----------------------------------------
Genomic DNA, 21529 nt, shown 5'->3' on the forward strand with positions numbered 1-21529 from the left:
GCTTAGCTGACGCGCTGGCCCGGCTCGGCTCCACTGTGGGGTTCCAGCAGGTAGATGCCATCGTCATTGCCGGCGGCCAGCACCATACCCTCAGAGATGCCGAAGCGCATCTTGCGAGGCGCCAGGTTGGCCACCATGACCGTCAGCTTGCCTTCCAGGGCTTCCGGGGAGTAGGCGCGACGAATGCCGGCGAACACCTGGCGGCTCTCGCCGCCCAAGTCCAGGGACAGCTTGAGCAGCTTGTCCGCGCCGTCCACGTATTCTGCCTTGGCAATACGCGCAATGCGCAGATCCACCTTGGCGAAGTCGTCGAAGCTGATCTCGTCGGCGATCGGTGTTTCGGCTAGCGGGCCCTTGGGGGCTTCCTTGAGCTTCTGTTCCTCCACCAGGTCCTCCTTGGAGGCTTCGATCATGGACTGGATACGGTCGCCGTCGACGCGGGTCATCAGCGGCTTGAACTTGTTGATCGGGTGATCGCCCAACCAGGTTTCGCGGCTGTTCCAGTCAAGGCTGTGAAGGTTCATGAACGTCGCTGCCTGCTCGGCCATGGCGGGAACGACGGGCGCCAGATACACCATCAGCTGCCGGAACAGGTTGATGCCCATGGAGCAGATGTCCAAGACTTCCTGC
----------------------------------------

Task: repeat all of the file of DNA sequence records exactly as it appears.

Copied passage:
Genomic DNA, 21529 nt, shown 5'->3' on the forward strand with positions numbered 1-21529 from the left:
GCTTAGCTGACGCGCTGGCCCGGCTCGGCTCCACTGTGGGGTTCCAGCAGGTAGATGCCATCGTCATTGCCGGCGGCCAGCACCATACCCTCAGAGATGCCGAAGCGCATCTTGCGAGGCGCCAGGTTGGCCACCATGACCGTCAGCTTGCCTTCCAGGGCTTCCGGGGAGTAGGCGCGACGAATGCCGGCGAACACCTGGCGGCTCTCGCCGCCCAAGTCCAGGGACAGCTTGAGCAGCTTGTCCGCGCCGTCCACGTATTCTGCCTTGGCAATACGCGCAATGCGCAGATCCACCTTGGCGAAGTCGTCGAAGCTGATCTCGTCGGCGATCGGTGTTTCGGCTAGCGGGCCCTTGGGGGCTTCCTTGAGCTTCTGTTCCTCCACCAGGTCCTCCTTGGAGGCTTCGATCATGGACTGGATACGGTCGCCGTCGACGCGGGTCATCAGCGGCTTGAACTTGTTGATCGGGTGATCGCCCAACCAGGTTTCGCGGCTGTTCCAGTCAAGGCTGTGAAGGTTCATGAACGTCGCTGCCTGCTCGGCCATGGCGGGAACGACGGGCGCCAGATACACCATCAGCTGCCGGAACAGGTTGATGCCCATGGAGCAGATGTCCAAGACTTCCTGC